In addition to mesothelioma and lung cancer, other serious diseases including asbestosis, pleural thickening and other forms of cancer can be caused by the inhalation of asbestos fibres. During the period 2006-2016, more than £10million in compensation was awarded to former pupils and members of staff exposed to asbestos in schools in England and Wales .

Bureau Veritas offers a comprehensive range of services to help businesses and organisations, including schools, in achieving and maintaining asbestos control compliance. This includes building surveys, annual re-inspections, project management of asbestos remediation, site risk assessments, air monitoring, four stage clearance air testing, laboratory sample analysis, management plans and training – all of which can be undertaken within school holidays.

For further information, call 0345 600 1828 or visit

Cisco partners with University of Edinburgh to accelerate innovation

Cisco today announced a partnership with the University of Edinburgh to collaborate on opportunities in AI and data-driven innovation, a key pillar of the recently announced Edinburgh and South East Scotland City Region Deal.

As the first initiative in the partnership, Cisco has committed to support 20 start-ups through the University and Wayra UK’s Artificial Intelligence (AI) and Blockchain Accelerator. Over a three-year period, Cisco will provide business development and technical support, mentoring and access to tools for resident start-ups.

Based at the University’s Bayes Centre and designed to accelerate the best AI and blockchain start-ups in Europe to scale globally, the programme is already home to the first cohort of 10 start-ups.

Tony Gribben, Country Manager, Cisco Scotland, said: “The insight that we can gain from data opens up amazing opportunity for all industries – not least with its application in the field of AI. We’re delighted to be working with the University of Edinburgh to bring this to life in Scotland. The ambition to drive economic and inclusive growth for the region is something that we very much support, and we look forward to continuing to partner with industry, government and academia on initiatives towards that goal.”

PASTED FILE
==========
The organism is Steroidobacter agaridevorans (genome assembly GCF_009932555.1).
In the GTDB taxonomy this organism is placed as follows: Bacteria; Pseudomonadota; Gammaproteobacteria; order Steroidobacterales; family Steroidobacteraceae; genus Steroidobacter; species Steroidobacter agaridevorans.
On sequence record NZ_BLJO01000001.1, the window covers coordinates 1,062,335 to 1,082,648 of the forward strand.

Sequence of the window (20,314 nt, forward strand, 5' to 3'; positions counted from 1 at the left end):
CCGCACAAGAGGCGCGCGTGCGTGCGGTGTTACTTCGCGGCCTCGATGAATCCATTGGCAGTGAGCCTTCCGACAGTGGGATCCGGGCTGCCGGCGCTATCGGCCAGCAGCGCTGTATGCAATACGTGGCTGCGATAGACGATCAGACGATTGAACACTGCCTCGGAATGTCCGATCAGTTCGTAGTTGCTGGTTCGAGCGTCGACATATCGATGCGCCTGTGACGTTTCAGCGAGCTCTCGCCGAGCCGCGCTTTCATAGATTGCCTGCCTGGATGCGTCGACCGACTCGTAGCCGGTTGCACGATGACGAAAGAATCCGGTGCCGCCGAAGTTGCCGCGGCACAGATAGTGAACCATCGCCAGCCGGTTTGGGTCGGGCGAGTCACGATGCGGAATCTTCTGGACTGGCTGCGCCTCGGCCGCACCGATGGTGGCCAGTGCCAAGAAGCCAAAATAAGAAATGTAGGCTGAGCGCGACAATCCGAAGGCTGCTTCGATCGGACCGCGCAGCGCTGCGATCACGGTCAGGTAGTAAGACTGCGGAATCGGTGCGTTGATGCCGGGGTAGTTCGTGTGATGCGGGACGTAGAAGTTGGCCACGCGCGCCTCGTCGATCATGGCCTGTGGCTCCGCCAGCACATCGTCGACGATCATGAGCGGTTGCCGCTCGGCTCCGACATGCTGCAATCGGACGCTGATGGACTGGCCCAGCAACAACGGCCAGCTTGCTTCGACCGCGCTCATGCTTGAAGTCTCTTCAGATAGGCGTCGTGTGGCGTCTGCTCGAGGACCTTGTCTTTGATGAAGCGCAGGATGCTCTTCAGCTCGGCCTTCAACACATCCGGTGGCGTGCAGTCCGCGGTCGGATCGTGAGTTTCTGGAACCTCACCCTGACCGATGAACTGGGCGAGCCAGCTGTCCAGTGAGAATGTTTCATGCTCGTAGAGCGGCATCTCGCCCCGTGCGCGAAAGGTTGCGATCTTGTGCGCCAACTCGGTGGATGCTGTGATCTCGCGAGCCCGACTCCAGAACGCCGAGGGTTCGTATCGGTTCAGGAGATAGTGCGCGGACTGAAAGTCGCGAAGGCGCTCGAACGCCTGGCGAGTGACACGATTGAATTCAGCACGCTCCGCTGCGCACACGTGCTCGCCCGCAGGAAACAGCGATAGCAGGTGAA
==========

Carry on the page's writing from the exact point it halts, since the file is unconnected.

Jim Ashe, Director of Commercialisation and Industry Engagement, University of Edinburgh, said: “Cisco is a valued partner within the Bayes Innovation Programme. As well as becoming a key supporter of our flagship AI and Blockchain Accelerator programme, the recent signing of a Memorandum of Understanding underscores our intention to work together more collaboratively across all areas of Data-Driven Innovation. We look forward to collaborating with Cisco’s Networking Academy, Research Centre and wider Innovation and Investment teams on projects that will support innovative research, accelerate data adoption and fuel entrepreneurship across a wide range of initiatives.”

Launched in August 2018 as a £1.3 billion investment, the City Region Deal aims to help Edinburgh and South East Scotland accelerate growth and create economic opportunities and new jobs to drive inclusive growth. The City Region Deal’s Data-Driven Innovation component has five focus areas: talent, research, adoption, data and entrepreneurship, and will be led by the University of Edinburgh in partnership with Heriot-Watt University.

Today’s announcement is the latest example of Cisco’s commitment to driving innovation and digital deployments across Scotland, the UK and in the field of AI through its Country Digital Acceleration (CDA) programme. In July this year, Cisco and University College London announced the opening of an AI Centre in the heart of London. In Scotland, Cisco is leading the 5G RuralFirst project which will enable some of the UK’s most remote and rural communities to be the first to benefit from 5G technology. The project includes a network of 32 organisations, with testbeds and trials primarily to be based on the Orkney Islands.

FXP Festival launches for 2019 with new creative category

FXP Festival, an East Anglian education initiative which aims to drive social mobility in the region, has announced the launch of its 2019 competition (6-8th July) with the introduction of an exciting new category.